The Monuments Men

I hesitated to write about this film, but have recently noticed that it is at the top of the rental charts. If a number of people are going to see it, a review seems necessary.

The Monuments Men is a rather poorly made film based on what seemed a surefire story idea—the work of a motley crew of men commissioned by President Roosevelt during World War Two to search for art masterpieces stolen by the Nazis and return them to their rightful owners. The story itself is the strongest and most enjoyable aspect of the film, and if that’s enough for a viewer, then the film should get by on those merits.

Unhappily, that strong story element is almost undone by the film itself. The ragtag group of men—a staple of every other Western, espionage and search film—is comprised of some of the most famous actors currently working: George Clooney (working as co-screenwriter and director as well), Matt Damon, Bill Murray, John Goodman, Jean Dujardin (recent Oscar-winner for The Artist), Downton Abbey’s Hugh Bonneville, Bob Balaban, and Cate Blanchett. And believe it or not, that’s one of the biggest problems, or rather, the direction of these fine actors is one of the biggest problems.

Most of them seem to be in their own, separate film. Clooney is back to his shaken-head acting style of the ‘90s, with nary a hint of the skill he demonstrated in Syriana or The Descendants. It’s the most half-hearted, limp performance we’ve seen from him in years; he’s phoning it in. Damon is ever the hardworking professional, but his story arc pulls him into a side story, and he has little chance to raise the film with his interaction with the other men. Bonneville gives the stiff-upper-lip try that the disciplined British are known for, but has little connection with the others. Murray is pretty much always in his own film.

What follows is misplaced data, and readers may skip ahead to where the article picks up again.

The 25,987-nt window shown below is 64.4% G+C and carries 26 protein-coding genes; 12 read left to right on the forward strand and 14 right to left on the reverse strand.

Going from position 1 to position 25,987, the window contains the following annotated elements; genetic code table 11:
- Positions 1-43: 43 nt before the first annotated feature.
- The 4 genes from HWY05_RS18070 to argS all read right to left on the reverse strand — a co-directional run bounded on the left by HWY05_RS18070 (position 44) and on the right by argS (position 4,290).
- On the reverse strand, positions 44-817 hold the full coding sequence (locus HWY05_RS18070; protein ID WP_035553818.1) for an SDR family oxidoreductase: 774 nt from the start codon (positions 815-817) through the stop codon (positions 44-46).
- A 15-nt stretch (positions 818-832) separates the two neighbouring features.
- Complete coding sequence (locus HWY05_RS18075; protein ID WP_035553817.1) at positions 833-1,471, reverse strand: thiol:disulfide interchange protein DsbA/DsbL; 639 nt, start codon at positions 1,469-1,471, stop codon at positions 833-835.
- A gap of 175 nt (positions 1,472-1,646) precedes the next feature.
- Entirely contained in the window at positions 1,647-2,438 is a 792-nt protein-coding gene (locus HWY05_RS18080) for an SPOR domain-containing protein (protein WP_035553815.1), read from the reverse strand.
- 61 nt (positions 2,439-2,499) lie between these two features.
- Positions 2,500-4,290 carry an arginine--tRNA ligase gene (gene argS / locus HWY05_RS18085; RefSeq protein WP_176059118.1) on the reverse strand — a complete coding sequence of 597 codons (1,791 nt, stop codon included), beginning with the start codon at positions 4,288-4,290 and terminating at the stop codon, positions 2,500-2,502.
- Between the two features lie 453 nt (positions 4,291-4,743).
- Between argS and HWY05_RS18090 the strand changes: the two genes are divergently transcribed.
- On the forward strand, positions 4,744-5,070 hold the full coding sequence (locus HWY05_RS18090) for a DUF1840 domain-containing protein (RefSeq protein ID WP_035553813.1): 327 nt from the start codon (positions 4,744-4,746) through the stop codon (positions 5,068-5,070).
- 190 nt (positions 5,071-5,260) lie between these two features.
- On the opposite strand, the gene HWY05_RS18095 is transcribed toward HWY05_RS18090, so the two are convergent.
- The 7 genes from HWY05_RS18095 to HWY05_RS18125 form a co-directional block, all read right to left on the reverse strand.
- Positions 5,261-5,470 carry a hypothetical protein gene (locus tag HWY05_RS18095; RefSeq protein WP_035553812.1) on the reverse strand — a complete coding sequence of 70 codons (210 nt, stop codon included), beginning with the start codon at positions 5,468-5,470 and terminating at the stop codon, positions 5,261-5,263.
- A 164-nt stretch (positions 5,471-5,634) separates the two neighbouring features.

Blanchett is part of that same story line as Damon, and seems in yet another film entirely. She plays an introverted Parisian curator who is forced against her will to work with the Nazis in their nefarious schemes. She, unlike the men (except for Damon) plays her role nearly as deeply and darkly as Streep in August: Osage County, without the drama and profanity. Blanchett, still obviously a beautiful woman (see Blue Jasmine for the most recent proof), is at the center of a “take off her glasses and OMG she’s beautiful!” moment that fails to capture her beauty and only captures the character’s desperate loneliness. In another film, it would be a quietly touching moment. It’s fine work, and is lost and out of place in the film.

That’s not her fault. The film can’t make up its mind whether it’s The Guns of Navarone or Ocean’s Fourteen. The tone varies wildly from 1940’s deadly serious to modern deadly serious to a jaunty all-star adventure where the actors are clearly have more fun than the audience. The shifts from real to silly are jarring and wrenching, and keep us guessing what the film is trying to be. Is it Stalag 17 or Hogan’s Heroes? Perhaps it’s trying for both, but that doesn’t work. When the work by a tertiary character such as Dimitri Leonidas’ Sam Epstein is a breath of fresh air just by being normal, straightforward and believable, you know the film can’t make up its mind.

The script is the other part of the problem. Its exposition is so embarrassingly for the audience that it’s uncomfortable, with Clooney ‘splaining things to the president that no one would in their right mind would condescend to tell the ruler of the free world at that time, complete with maps of Europe that help instruct FDR [that is, us] where France and Germany are. The script decides that we need two specific works of art to represent the cache of the missing pieces, and follows them awkwardly through to their eventual discovery. It’s dramatically satisfying to see if they can retrieve those specific pieces, but we lose the scope of the triumph in the process.

The truly sorry thing about The Monuments Men isn’t the jumble of a cinematic experience that it is. That’s painful enough. It’s that now the great film that could have been made on this subject will likely never be created.

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About Mark DuPré

Full-time (associate) pastor at a Christian church. Part-time film professor at Rochester Institute of Technology. Husband for 40 years to the lovely and talented Diane. Father to three children and father-in-law to three more amazing people. I preach, teach, counsel, write and plan in my real job. I teach a subject I love at RIT in my "other job," which is a lot of fun most of the time.... I play piano for our local college choir, and sing and play at church occasionally. I also have a film-related website at www.film-prof.com.
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